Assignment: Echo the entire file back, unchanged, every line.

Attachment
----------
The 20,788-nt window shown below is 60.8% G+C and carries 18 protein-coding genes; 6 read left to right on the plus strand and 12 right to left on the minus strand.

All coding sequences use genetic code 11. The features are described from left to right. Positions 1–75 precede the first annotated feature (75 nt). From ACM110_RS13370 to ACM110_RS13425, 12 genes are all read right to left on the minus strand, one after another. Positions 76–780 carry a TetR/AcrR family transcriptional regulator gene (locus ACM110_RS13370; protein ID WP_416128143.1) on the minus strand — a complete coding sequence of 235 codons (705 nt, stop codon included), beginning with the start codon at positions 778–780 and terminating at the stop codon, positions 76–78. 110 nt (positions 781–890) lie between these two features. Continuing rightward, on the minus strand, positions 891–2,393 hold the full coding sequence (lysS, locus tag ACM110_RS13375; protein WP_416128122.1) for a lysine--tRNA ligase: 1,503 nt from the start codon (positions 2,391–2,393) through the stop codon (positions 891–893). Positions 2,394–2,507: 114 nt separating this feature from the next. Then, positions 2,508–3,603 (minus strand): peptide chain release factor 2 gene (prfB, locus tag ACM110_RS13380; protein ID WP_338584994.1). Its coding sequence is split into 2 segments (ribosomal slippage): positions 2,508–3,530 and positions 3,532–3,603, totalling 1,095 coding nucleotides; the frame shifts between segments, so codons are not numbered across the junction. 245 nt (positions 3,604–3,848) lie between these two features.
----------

The 20,788-nt window shown below is 60.8% G+C and carries 18 protein-coding genes; 6 read left to right on the plus strand and 12 right to left on the minus strand.

All coding sequences use genetic code 11. The features are described from left to right. Positions 1–75 precede the first annotated feature (75 nt). From ACM110_RS13370 to ACM110_RS13425, 12 genes are all read right to left on the minus strand, one after another. Positions 76–780 carry a TetR/AcrR family transcriptional regulator gene (locus ACM110_RS13370; protein ID WP_416128143.1) on the minus strand — a complete coding sequence of 235 codons (705 nt, stop codon included), beginning with the start codon at positions 778–780 and terminating at the stop codon, positions 76–78. 110 nt (positions 781–890) lie between these two features. Continuing rightward, on the minus strand, positions 891–2,393 hold the full coding sequence (lysS, locus tag ACM110_RS13375; protein WP_416128122.1) for a lysine--tRNA ligase: 1,503 nt from the start codon (positions 2,391–2,393) through the stop codon (positions 891–893). Positions 2,394–2,507: 114 nt separating this feature from the next. Then, positions 2,508–3,603 (minus strand): peptide chain release factor 2 gene (prfB, locus tag ACM110_RS13380; protein ID WP_338584994.1). Its coding sequence is split into 2 segments (ribosomal slippage): positions 2,508–3,530 and positions 3,532–3,603, totalling 1,095 coding nucleotides; the frame shifts between segments, so codons are not numbered across the junction. 245 nt (positions 3,604–3,848) lie between these two features.